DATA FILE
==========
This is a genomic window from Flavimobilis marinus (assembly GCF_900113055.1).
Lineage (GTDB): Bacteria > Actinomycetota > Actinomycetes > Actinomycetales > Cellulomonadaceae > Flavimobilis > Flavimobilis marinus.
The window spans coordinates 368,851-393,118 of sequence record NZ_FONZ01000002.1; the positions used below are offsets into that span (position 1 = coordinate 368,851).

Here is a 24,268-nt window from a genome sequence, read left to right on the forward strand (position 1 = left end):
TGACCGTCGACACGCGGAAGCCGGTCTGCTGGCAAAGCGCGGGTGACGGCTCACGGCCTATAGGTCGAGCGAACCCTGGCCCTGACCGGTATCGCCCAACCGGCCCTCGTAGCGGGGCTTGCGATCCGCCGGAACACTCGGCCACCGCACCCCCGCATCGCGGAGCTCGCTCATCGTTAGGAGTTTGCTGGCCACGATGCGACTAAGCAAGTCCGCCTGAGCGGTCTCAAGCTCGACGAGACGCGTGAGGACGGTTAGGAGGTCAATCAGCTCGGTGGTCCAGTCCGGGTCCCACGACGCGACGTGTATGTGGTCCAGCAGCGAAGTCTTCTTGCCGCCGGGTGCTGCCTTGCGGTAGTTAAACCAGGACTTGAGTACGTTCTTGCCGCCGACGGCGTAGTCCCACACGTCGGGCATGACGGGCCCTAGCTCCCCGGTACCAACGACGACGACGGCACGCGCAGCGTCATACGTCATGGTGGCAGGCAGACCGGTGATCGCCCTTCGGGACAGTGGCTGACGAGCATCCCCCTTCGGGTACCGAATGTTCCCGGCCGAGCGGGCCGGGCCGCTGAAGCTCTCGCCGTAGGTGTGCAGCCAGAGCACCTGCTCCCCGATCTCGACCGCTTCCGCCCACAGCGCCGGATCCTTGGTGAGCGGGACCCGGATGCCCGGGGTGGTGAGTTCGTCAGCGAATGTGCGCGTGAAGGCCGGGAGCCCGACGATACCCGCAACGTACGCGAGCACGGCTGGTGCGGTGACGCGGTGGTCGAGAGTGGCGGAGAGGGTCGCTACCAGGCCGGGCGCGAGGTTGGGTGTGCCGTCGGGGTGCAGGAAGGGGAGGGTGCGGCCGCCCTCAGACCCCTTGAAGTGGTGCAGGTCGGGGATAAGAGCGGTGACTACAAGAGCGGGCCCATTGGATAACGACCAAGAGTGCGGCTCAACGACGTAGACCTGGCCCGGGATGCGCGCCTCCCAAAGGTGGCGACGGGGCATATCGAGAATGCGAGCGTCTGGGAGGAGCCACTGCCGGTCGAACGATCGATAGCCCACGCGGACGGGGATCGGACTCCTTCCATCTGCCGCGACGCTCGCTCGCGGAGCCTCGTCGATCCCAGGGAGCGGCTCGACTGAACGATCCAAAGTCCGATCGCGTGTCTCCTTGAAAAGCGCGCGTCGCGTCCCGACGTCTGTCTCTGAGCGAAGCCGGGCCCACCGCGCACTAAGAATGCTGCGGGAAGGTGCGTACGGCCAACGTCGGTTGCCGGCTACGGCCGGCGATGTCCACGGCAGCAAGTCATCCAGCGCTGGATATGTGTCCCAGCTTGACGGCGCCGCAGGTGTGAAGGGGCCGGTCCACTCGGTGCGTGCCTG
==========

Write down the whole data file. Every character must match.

This is a genomic window from Flavimobilis marinus (assembly GCF_900113055.1).
Lineage (GTDB): Bacteria > Actinomycetota > Actinomycetes > Actinomycetales > Cellulomonadaceae > Flavimobilis > Flavimobilis marinus.
The window spans coordinates 368,851-393,118 of sequence record NZ_FONZ01000002.1; the positions used below are offsets into that span (position 1 = coordinate 368,851).

Here is a 24,268-nt window from a genome sequence, read left to right on the forward strand (position 1 = left end):
TGACCGTCGACACGCGGAAGCCGGTCTGCTGGCAAAGCGCGGGTGACGGCTCACGGCCTATAGGTCGAGCGAACCCTGGCCCTGACCGGTATCGCCCAACCGGCCCTCGTAGCGGGGCTTGCGATCCGCCGGAACACTCGGCCACCGCACCCCCGCATCGCGGAGCTCGCTCATCGTTAGGAGTTTGCTGGCCACGATGCGACTAAGCAAGTCCGCCTGAGCGGTCTCAAGCTCGACGAGACGCGTGAGGACGGTTAGGAGGTCAATCAGCTCGGTGGTCCAGTCCGGGTCCCACGACGCGACGTGTATGTGGTCCAGCAGCGAAGTCTTCTTGCCGCCGGGTGCTGCCTTGCGGTAGTTAAACCAGGACTTGAGTACGTTCTTGCCGCCGACGGCGTAGTCCCACACGTCGGGCATGACGGGCCCTAGCTCCCCGGTACCAACGACGACGACGGCACGCGCAGCGTCATACGTCATGGTGGCAGGCAGACCGGTGATCGCCCTTCGGGACAGTGGCTGACGAGCATCCCCCTTCGGGTACCGAATGTTCCCGGCCGAGCGGGCCGGGCCGCTGAAGCTCTCGCCGTAGGTGTGCAGCCAGAGCACCTGCTCCCCGATCTCGACCGCTTCCGCCCACAGCGCCGGATCCTTGGTGAGCGGGACCCGGATGCCCGGGGTGGTGAGTTCGTCAGCGAATGTGCGCGTGAAGGCCGGGAGCCCGACGATACCCGCAACGTACGCGAGCACGGCTGGTGCGGTGACGCGGTGGTCGAGAGTGGCGGAGAGGGTCGCTACCAGGCCGGGCGCGAGGTTGGGTGTGCCGTCGGGGTGCAGGAAGGGGAGGGTGCGGCCGCCCTCAGACCCCTTGAAGTGGTGCAGGTCGGGGATAAGAGCGGTGACTACAAGAGCGGGCCCATTGGATAACGACCAAGAGTGCGGCTCAACGACGTAGACCTGGCCCGGGATGCGCGCCTCCCAAAGGTGGCGACGGGGCATATCGAGAATGCGAGCGTCTGGGAGGAGCCACTGCCGGTCGAACGATCGATAGCCCACGCGGACGGGGATCGGACTCCTTCCATCTGCCGCGACGCTCGCTCGCGGAGCCTCGTCGATCCCAGGGAGCGGCTCGACTGAACGATCCAAAGTCCGATCGCGTGTCTCCTTGAAAAGCGCGCGTCGCGTCCCGACGTCTGTCTCTGAGCGAAGCCGGGCCCACCGCGCACTAAGAATGCTGCGGGAAGGTGCGTACGGCCAACGTCGGTTGCCGGCTACGGCCGGCGATGTCCACGGCAGCAAGTCATCCAGCGCTGGATATGTGTCCCAGCTTGACGGCGCCGCAGGTGTGAAGGGGCCGGTCCACTCGGTGCGTGCCTG